The authorities have enlisted five ISO-17025 accredited private labs to test locally-manufactured PPE
Bangladesh is ready to manufacture KN95 standard masks, locally, to cater for the spiked demand for high-specification respirators amid Covid-19.
JMI Hospital Requisite Manufacturing Ltd, a medical equipment maker, has completed successful test runs of its newly-installed lines that can manufacture 40,000 KN95 standard masks a day.
The company is awaiting the local drug administrator's approval.
The Directorate General of the Drug Administration (DGDA) would approve the company's product standard based on third party lab reports.
The authorities, on April 29, have enlisted five ISO-17025 accredited private sector labs to test locally-manufactured graded personal protective equipment (PPE) - gowns and masks.
SGS Bangladesh, ITS Labtest Bangladesh, Dysin International, ULVS Bangladesh, and TUV SUD Bangladesh Private Ltd made the list.
"After getting the approval we will begin commercial manufacturing of KN95 standard masks under the Chinese guideline on standards called GB 2626-2006," said Dr Md Zakir Hossain, deputy general manager for quality assurance at JMI Hospital Requisite.
DGDA Director Md Ruhul Amin told reporters, after proper test reports from certified labs the authority will inspect the manufacturing plant.
"If everything is found satisfactory the company will be accorded with marketing approval. A company must wait to proclaim the grade of its respirators," he added.
JMI had been importing surgical, and other, masks and gloves for the local market.
However, after the outbreak of Covid-19 - at the beginning of this year - they set up mask manufacturing lines in collaboration with Chinese Liz fashion. They are manufacturing surgical masks there.
Liz representative Charlie Yuan, a quality assurance manager, said that the jointly-developed KN95 mask named JMI Respirator has added an extra special layer to the mandatory four – so that the mask can satisfy stringent requirements in any markets.
The sourced materials are also the best in class despite costs being a bit higher than those of traditionally-imported finished products, she claimed.
"However, it is just a matter of test reports and approval," said Zakir Hossain, at the production floor in Munshiganj area.
The team was talking to some visiting reporters on Thursday.
Initially, each KN95 mask would cost around Tk150-160, which is 30-50 percent lower than the imported masks with the same certification, said Md Abdur Razzaq, the managing director of the JMI group.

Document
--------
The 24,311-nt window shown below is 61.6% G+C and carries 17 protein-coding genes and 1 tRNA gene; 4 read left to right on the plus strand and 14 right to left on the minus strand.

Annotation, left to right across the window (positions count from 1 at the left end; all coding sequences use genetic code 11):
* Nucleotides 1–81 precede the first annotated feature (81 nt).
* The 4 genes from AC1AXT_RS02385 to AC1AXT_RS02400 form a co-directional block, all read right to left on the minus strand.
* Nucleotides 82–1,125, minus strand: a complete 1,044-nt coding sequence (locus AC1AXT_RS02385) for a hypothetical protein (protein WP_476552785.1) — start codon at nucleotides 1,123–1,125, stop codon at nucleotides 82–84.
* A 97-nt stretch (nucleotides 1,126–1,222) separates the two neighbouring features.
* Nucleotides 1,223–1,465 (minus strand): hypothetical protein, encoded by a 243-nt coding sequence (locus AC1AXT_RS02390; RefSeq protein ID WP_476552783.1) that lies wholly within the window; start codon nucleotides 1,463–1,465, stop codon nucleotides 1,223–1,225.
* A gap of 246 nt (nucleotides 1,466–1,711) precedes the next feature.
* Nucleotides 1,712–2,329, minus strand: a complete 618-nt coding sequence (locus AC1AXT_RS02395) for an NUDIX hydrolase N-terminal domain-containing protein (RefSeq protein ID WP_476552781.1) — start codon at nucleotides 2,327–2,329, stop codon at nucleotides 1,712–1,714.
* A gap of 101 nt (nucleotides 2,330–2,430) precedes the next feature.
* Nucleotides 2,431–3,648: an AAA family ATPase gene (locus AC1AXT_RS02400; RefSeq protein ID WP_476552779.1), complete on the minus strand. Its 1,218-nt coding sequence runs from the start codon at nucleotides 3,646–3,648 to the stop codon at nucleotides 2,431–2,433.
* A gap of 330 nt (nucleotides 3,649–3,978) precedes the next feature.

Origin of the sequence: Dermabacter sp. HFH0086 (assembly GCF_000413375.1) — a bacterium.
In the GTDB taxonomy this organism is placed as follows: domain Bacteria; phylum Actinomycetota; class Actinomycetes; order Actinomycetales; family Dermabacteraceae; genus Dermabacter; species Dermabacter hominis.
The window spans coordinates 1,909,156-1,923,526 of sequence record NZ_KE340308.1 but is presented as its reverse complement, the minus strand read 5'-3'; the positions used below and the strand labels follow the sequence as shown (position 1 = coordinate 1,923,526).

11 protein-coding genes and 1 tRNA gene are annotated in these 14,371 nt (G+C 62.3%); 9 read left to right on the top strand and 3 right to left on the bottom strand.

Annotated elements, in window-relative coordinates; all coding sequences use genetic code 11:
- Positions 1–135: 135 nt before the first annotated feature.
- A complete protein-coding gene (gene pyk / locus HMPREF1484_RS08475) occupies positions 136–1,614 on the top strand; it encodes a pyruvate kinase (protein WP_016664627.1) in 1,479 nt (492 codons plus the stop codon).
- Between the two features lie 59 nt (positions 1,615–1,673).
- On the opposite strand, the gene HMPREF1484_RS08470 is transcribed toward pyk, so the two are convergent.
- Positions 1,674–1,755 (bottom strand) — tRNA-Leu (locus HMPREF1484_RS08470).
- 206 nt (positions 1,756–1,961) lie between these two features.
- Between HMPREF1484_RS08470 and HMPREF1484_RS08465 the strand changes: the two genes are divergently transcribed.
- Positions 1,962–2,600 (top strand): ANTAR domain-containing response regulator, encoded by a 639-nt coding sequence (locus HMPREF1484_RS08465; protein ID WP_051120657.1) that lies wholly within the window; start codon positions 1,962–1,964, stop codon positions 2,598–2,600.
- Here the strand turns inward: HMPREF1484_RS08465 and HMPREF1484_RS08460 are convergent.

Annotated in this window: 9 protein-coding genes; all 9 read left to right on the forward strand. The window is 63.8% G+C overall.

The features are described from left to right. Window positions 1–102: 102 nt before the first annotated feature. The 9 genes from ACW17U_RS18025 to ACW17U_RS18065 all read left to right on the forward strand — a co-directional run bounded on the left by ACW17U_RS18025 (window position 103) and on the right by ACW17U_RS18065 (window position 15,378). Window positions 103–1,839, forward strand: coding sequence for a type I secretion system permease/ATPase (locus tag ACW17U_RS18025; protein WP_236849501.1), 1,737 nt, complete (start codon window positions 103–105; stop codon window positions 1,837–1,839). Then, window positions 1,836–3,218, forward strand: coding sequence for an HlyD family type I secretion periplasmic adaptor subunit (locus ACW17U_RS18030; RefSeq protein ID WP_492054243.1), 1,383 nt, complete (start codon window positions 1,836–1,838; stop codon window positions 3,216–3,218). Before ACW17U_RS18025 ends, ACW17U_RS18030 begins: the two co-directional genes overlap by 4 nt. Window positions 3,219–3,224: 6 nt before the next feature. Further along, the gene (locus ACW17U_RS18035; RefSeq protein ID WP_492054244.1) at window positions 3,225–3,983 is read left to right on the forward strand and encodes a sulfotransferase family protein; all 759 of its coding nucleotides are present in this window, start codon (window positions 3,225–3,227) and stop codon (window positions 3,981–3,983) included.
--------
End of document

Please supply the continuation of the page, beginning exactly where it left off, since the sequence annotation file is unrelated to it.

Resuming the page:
"Scale and normalisation of the supply chain in the coming days should help the company to bring the cost down to as low as Tk130 per KN95 mask," he added.
While talking to The Business Standard, he also expressed an aspiration for locally- manufactured N95 standard masks in coming days, though that is costlier because of research and development efforts and international lab test reports.
N95 is the specialty mask originally designed and manufactured by American company 3M.
It prevents the entrance of extremely small airborne particles, bacteria and viruses to human lungs.
The National Institute for Occupational Safety and Health (NIOSH) of the United States of America has its widely accepted guideline for the standard of N95 respirators that ensures at least 95 percent protection from unwanted micro particles and germs.
Other accreditation or standard agencies from different corners of the world have had their own guidelines for the specialty masks claimed and believed to be of similar effectiveness.
KN95 is one of those.
The JMI Group, in partnership with Japanese medical equipment multinational Nipro, pioneered the manufacturing of medical accessories in Bangladesh in the late 1990s.
The partnership already has extended in the area of drugs and dozens of types of medical equipment, and they are exporting some of those to over 30 countries – including Europe.
However, JMI recently was embroiled in controversy after supplying normal masks packed within paper boxes labeled as N95.
Both the procurement office of the Bangladesh health department and the company claimed the incident was a mistake. However, the public perceives this as a corruption case that should be investigated.
The health department already received a report from its investigation committee at the end of last month. However, surprisingly to the transparency advocates, the findings have yet to be made public.
The Bangladesh government recently declared a waiver from value added taxes – ranging from 5-15 percent – on PPE and masks, until June 30. This was done to spur investment in manufacturing and selling the emergency products while the world has high demand for the items.